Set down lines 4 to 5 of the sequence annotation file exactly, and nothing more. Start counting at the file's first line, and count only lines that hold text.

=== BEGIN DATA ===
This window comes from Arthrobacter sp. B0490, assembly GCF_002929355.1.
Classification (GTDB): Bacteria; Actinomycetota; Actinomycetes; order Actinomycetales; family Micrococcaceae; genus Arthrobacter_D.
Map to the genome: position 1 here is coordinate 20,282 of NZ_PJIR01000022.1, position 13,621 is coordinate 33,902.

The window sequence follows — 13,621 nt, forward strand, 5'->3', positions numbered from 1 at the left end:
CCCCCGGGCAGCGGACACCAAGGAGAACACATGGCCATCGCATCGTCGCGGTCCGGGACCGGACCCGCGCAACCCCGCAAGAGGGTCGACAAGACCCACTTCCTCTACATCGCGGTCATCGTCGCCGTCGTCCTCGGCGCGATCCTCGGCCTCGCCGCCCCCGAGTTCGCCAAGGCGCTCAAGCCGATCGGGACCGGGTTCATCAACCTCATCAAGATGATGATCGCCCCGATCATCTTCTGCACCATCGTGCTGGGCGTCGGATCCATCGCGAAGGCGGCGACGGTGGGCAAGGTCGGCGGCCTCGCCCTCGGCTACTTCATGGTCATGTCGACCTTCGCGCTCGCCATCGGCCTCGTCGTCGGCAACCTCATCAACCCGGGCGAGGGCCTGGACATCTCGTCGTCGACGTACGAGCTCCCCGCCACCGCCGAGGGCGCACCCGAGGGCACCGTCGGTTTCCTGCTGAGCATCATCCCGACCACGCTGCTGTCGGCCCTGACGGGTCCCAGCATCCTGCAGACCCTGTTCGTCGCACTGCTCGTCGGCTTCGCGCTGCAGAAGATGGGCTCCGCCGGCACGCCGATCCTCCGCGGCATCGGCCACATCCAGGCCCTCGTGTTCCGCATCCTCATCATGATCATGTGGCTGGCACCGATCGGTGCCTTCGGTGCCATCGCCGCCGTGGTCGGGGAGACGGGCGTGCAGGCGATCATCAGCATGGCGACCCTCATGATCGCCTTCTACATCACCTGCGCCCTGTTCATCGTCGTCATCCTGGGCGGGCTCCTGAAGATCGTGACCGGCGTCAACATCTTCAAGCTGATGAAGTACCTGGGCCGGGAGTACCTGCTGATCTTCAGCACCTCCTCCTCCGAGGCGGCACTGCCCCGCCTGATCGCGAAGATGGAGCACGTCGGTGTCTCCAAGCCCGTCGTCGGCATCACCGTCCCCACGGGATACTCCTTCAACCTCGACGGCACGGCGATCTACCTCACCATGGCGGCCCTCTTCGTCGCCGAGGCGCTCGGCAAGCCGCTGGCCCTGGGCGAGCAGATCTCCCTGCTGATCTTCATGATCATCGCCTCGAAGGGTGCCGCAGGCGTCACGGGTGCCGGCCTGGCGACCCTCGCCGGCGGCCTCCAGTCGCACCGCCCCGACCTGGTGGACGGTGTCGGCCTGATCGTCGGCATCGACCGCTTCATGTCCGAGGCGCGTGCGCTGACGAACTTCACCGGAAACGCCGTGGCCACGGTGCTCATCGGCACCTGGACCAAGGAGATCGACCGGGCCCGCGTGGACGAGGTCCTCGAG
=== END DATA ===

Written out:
The window sequence follows — 13,621 nt, forward strand, 5'->3', positions numbered from 1 at the left end:
CCCCCGGGCAGCGGACACCAAGGAGAACACATGGCCATCGCATCGTCGCGGTCCGGGACCGGACCCGCGCAACCCCGCAAGAGGGTCGACAAGACCCACTTCCTCTACATCGCGGTCATCGTCGCCGTCGTCCTCGGCGCGATCCTCGGCCTCGCCGCCCCCGAGTTCGCCAAGGCGCTCAAGCCGATCGGGACCGGGTTCATCAACCTCATCAAGATGATGATCGCCCCGATCATCTTCTGCACCATCGTGCTGGGCGTCGGATCCATCGCGAAGGCGGCGACGGTGGGCAAGGTCGGCGGCCTCGCCCTCGGCTACTTCATGGTCATGTCGACCTTCGCGCTCGCCATCGGCCTCGTCGTCGGCAACCTCATCAACCCGGGCGAGGGCCTGGACATCTCGTCGTCGACGTACGAGCTCCCCGCCACCGCCGAGGGCGCACCCGAGGGCACCGTCGGTTTCCTGCTGAGCATCATCCCGACCACGCTGCTGTCGGCCCTGACGGGTCCCAGCATCCTGCAGACCCTGTTCGTCGCACTGCTCGTCGGCTTCGCGCTGCAGAAGATGGGCTCCGCCGGCACGCCGATCCTCCGCGGCATCGGCCACATCCAGGCCCTCGTGTTCCGCATCCTCATCATGATCATGTGGCTGGCACCGATCGGTGCCTTCGGTGCCATCGCCGCCGTGGTCGGGGAGACGGGCGTGCAGGCGATCATCAGCATGGCGACCCTCATGATCGCCTTCTACATCACCTGCGCCCTGTTCATCGTCGTCATCCTGGGCGGGCTCCTGAAGATCGTGACCGGCGTCAACATCTTCAAGCTGATGAAGTACCTGGGCCGGGAGTACCTGCTGATCTTCAGCACCTCCTCCTCCGAGGCGGCACTGCCCCGCCTGATCGCGAAGATGGAGCACGTCGGTGTCTCCAAGCCCGTCGTCGGCATCACCGTCCCCACGGGATACTCCTTCAACCTCGACGGCACGGCGATCTACCTCACCATGGCGGCCCTCTTCGTCGCCGAGGCGCTCGGCAAGCCGCTGGCCCTGGGCGAGCAGATCTCCCTGCTGATCTTCATGATCATCGCCTCGAAGGGTGCCGCAGGCGTCACGGGTGCCGGCCTGGCGACCCTCGCCGGCGGCCTCCAGTCGCACCGCCCCGACCTGGTGGACGGTGTCGGCCTGATCGTCGGCATCGACCGCTTCATGTCCGAGGCGCGTGCGCTGACGAACTTCACCGGAAACGCCGTGGCCACGGTGCTCATCGGCACCTGGACCAAGGAGATCGACCGGGCCCGCGTGGACGAGGTCCTCGAG